More forest = more climate benefit

Carbon sink effects can be increased with more forest growth

Photo: Skogsindustrierna

If Sweden and Europe are to achieve the EU’s new climate goals, it is vital that forests grow better.
“If we want maximise climate benefits, we must invest in increased growth in our forests,” says Jan Åhlund from Holmen Skog, one of Sweden’s largest forest owners.

In the past century, the amount of wood in Swedish forests has doubled, largely due to a replanting requirement. Today, 70 per cent of Sweden’s surface area is covered by forest. In the past decade, average annual forest growth has been around 110 million cubic metres, while around 96 million cubic metres of forest are harvested. The hot summer of 2018, with its severe drought, caused a dip in this trend, but forest growth has remained high in the years since.

However, to achieve longer-term goals, continued concerted work on carbon storage is still needed.

“And to do that, what we really need to do is to increase growth in our forests. If we want to maximise climate benefits, forests should not get really old,” says Jan Åhlund, Communications Director and formerly Forestry Director at Holmen Skog.

Key measures to increase growth

The forest industry’s major challenge going forward is how to achieve the necessary growth in forests, while additional set-asides will further reduce land available for production. The Swedish Forestry Industry’s Future Roadmap, which includes a series of sustainable development pledges, describes how climate benefit can be increased 30 per cent by 2040. The roadmap also sets out how carbon sequestration must increase in Sweden’s forests – and this is entirely dependent on increased tree growth.

“Holmen started work on this early: we conducted a study into [forest] growth back in 2004. The study projected potential growth of 25 per cent by 2040. We use this as a target for the various growth-enhancing measures that we’re currently working on. The greatest potential for increased growth is in rejuvenation work with the use of bred plants, ensuring that the right plant of the right tree species is in the right place and then making every effort to ensure that new plants survive the first few years,” explains Åhlund.

bevattning av plantor


Photo: Friggesund

Breeding better trees

Sweden has conducted forest tree breeding ever since the 1940s; most spruce and pine seedlings that are planted today are the product of selective breeding. Forest tree breeding means that trees with favourable characteristics are cross-fertilised and tested in nurseries. These characteristics improve with each new generation of trees. This is, however, a slow process, because improved seed material has to grow as seedlings in a seedling farm before they can start producing seeds that can then be used in nurseries.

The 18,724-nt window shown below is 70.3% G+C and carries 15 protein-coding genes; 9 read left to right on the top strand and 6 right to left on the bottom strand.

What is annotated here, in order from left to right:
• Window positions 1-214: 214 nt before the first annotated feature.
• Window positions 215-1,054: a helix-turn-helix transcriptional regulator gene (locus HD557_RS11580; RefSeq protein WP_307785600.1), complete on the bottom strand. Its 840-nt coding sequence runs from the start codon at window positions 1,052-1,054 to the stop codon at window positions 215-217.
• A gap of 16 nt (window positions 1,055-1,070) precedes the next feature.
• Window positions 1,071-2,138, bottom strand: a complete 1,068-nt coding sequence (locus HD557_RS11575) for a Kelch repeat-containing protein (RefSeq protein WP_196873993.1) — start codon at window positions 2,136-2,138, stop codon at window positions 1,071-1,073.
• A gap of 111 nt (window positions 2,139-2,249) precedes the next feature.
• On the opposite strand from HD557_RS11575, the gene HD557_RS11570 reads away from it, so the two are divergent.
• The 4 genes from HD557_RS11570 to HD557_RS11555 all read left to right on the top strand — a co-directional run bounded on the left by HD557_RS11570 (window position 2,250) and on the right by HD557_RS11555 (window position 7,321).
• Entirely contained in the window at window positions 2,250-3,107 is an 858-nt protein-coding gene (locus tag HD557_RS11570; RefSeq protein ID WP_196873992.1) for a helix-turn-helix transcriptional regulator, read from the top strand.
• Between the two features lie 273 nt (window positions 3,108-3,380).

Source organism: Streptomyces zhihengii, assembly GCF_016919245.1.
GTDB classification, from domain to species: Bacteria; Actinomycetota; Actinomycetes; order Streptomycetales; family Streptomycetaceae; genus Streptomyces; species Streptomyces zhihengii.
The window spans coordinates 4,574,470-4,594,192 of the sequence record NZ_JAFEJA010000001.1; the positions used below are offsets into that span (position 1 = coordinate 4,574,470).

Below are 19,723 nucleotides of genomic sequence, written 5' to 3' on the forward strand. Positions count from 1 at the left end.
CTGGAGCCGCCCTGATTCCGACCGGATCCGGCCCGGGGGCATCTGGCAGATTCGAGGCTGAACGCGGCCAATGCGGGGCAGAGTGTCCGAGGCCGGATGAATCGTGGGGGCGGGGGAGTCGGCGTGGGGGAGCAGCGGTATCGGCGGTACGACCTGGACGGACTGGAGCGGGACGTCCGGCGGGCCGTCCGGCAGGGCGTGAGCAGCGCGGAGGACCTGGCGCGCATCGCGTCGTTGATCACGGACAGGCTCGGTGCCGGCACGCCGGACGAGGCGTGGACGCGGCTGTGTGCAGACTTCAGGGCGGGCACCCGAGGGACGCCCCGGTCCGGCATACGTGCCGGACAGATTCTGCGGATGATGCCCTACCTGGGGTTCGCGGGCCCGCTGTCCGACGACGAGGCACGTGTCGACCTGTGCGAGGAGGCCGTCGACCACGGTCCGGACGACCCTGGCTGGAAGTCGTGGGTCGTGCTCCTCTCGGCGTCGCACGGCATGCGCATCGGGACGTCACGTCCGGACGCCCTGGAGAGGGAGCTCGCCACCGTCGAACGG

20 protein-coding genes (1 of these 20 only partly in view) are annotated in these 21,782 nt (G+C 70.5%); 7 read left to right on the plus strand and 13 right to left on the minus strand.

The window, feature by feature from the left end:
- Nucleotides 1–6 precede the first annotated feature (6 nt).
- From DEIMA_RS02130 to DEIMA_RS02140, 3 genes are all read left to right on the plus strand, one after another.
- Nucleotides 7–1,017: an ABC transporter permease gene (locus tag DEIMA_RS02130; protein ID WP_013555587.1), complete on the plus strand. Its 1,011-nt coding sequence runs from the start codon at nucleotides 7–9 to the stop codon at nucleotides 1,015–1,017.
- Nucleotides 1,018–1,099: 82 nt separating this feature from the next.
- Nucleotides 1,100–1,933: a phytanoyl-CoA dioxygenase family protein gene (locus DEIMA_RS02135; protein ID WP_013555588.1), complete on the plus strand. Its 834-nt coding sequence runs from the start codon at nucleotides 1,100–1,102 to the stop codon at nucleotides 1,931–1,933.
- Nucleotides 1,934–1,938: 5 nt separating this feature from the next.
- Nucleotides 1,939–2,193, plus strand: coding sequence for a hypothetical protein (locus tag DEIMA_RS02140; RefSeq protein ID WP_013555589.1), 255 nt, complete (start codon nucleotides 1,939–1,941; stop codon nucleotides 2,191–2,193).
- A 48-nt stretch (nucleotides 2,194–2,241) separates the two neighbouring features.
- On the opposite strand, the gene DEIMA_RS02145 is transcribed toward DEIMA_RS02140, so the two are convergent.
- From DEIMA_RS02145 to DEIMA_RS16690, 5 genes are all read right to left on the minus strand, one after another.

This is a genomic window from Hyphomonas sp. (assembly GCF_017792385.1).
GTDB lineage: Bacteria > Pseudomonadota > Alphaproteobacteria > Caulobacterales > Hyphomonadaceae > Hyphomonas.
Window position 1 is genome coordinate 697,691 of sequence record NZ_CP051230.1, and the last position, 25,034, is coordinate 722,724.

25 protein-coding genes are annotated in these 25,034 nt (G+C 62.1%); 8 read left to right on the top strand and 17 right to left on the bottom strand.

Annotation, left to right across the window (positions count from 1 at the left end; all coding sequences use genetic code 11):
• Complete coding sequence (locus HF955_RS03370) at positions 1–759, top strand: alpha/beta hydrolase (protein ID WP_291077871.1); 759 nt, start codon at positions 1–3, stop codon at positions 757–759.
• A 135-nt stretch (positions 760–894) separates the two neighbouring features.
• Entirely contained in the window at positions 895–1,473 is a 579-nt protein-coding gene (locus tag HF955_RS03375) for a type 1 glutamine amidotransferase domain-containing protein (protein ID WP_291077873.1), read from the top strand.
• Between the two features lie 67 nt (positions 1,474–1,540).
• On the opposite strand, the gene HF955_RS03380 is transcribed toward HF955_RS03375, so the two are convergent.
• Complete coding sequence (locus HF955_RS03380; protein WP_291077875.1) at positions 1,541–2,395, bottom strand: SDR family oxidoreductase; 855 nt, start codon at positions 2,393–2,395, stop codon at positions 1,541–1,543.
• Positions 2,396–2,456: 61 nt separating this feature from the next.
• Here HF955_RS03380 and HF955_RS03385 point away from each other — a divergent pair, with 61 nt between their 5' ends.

“Today, forestry uses almost exclusively bred plant material. Due to climate change and other risks, we’ve become more careful about how we select tree species for each planting. We can’t force nature. We need to choose the type of tree that has the best chances of survival and grow well at any given site,” says Åhlund.

Fertilising forests

Using fertiliser is another way of enhancing growth rates. The nutrient that trees lack most in Sweden is nitrogen. By spreading nitrogen fertiliser on forest land, it is possible to quickly increase the growth of the trees. Results are immediate and wear off after about 10 years. Under normal conditions, forest growth and carbon dioxide uptake increases by 10 to 20 tonnes a hectare over a 10-year period after fertilisation.

“Today, fertiliser is used very little in forestry compared to agriculture. There’s potential here [to increase the use of fertiliser], but fertiliser is expensive and may require a proper advisory effort if it is to take place at scale. It’s also important to fertilise in the right way and on the right land, to protect biodiversity and reindeer husbandry,” says Linda Eriksson, Forest Director, Swedish Forest Industries.

“From a societal perspective, if we are to increase the carbon sink [effect of our forests], then perhaps we should fertilise younger forests to a greater extent instead of 10 years prior to harvest, as is currently the case,” says Eriksson.

Extensive damage caused by game

Another important measure to increase growth is to address game damage, as the imbalance between the size of groups of game and the availability of food results in considerable grazing damage to young forests, (primarily pine). Although biologically important and grazing tree species such as rowan, aspen, willow and oak also struggle to develop into adult trees in many places due to heavy grazing pressure.

A report published by Sweden’s Viltskadekommission, (Wildlife Damage Commission), in 2023 puts socio-economic losses caused by lost forest growth and unrealised breeding growth at SEK 12 billion a year.

“In the north [of Sweden] it’s elk that eat new forest growth, and in the south, it’s mainly deer. The Swedish Forestry Agency and the Swedish Environmental Protection Agency have agreed a target within the framework of Sweden’s elk management system, which states that 70 per cent of trees to be used as timber should not be affected by game grazing. In large parts of the country, the damage is considerably greater than that,” explains Åhlund.

The elevated effects of grazing also have a significant negative impact on the climate.

“Current grazing levels result in the loss of trees’ potential carbon dioxide uptake corresponding to the total amount of emissions caused by all transport in the whole of Sweden,” says Åhlund.